Qatar itself has downplayed the impact and long-term significance of the diplomatic crisis. Their MoU with the United States indicates they intend to keep in Washington’s good graces, at least, as much as possible—which likely means avoiding direct intervention from Iran.

Qatar’s unwillingness to compromise so far may suggest one of two things. As has been the case in recent history with similar diplomatic crises, Qatar may believe that it is only a matter of waiting out the impasse with the GCC before declaring a superficial moral victory and resume relations with Qatar. Or, Qatar may seek to pivot away from its relations with a majority of the GCC countries and instead strengthen its relations externally, primarily with Iran, the United States, and Turkey.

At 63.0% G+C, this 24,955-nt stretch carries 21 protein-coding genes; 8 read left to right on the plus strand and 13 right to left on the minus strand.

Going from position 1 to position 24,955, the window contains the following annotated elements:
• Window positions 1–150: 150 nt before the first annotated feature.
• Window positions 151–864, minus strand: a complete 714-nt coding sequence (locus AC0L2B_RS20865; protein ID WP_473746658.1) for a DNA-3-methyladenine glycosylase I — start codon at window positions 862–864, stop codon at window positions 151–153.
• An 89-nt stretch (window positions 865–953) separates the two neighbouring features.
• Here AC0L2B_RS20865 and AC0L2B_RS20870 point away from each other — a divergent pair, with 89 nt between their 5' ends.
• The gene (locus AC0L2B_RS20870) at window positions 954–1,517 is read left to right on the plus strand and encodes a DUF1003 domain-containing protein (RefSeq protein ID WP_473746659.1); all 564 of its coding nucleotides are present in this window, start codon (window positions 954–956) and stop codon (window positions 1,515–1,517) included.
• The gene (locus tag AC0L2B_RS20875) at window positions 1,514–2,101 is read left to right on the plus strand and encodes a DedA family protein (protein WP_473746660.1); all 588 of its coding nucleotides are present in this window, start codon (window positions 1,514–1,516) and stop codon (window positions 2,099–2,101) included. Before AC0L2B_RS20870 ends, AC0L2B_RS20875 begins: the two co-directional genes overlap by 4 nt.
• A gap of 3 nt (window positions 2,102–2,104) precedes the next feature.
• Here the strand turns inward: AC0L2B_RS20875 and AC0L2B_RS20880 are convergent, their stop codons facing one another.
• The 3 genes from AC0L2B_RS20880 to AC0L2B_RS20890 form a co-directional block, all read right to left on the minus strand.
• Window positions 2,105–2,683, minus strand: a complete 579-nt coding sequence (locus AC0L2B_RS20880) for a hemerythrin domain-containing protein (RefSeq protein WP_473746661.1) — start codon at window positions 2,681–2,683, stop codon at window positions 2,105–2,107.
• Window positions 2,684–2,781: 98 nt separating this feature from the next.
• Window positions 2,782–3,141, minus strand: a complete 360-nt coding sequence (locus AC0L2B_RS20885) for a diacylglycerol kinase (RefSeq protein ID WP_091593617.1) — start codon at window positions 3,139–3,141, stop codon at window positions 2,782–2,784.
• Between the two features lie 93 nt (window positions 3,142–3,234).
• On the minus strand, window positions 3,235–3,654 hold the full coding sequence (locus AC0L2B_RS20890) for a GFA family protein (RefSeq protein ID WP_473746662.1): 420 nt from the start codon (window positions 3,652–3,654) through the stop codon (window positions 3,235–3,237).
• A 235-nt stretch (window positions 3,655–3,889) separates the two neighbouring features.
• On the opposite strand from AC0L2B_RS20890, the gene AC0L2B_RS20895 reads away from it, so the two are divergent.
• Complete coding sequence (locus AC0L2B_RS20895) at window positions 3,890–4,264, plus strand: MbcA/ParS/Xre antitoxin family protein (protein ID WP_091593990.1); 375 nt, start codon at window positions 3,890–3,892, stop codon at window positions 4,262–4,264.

The longer this crisis protracts, the greater the chance that the Gulf Cooperation Council is finished. On the other side of the Gulf, Iran is likely to fully capitalize on this opportunity to expand its regional power. Following the embargo, Iran was first to offer Qatar food shipments after a food shortage began in Qatar, who depends heavily on land imports through Saudi Arabia.

And while Qatar has always been the odd duck of the GCC, its departure from the organization would be a devastating blow to the union. Qatar has the highest per capita income in the world, and its shared naval bases and geographic position on the Persian Gulf is vital for shipping, security, and counterterrorism strikes in the Middle East. Without Qatar’s assistance, the Council will be strained by the ongoing crises already pushing the GCC to its limits, including the war in Yemen, war on terror, and perpetual tensions with Iran. Unless the situation is resolved, quickly and peacefully, the Gulf Cooperation Council may be witnessing its final stand.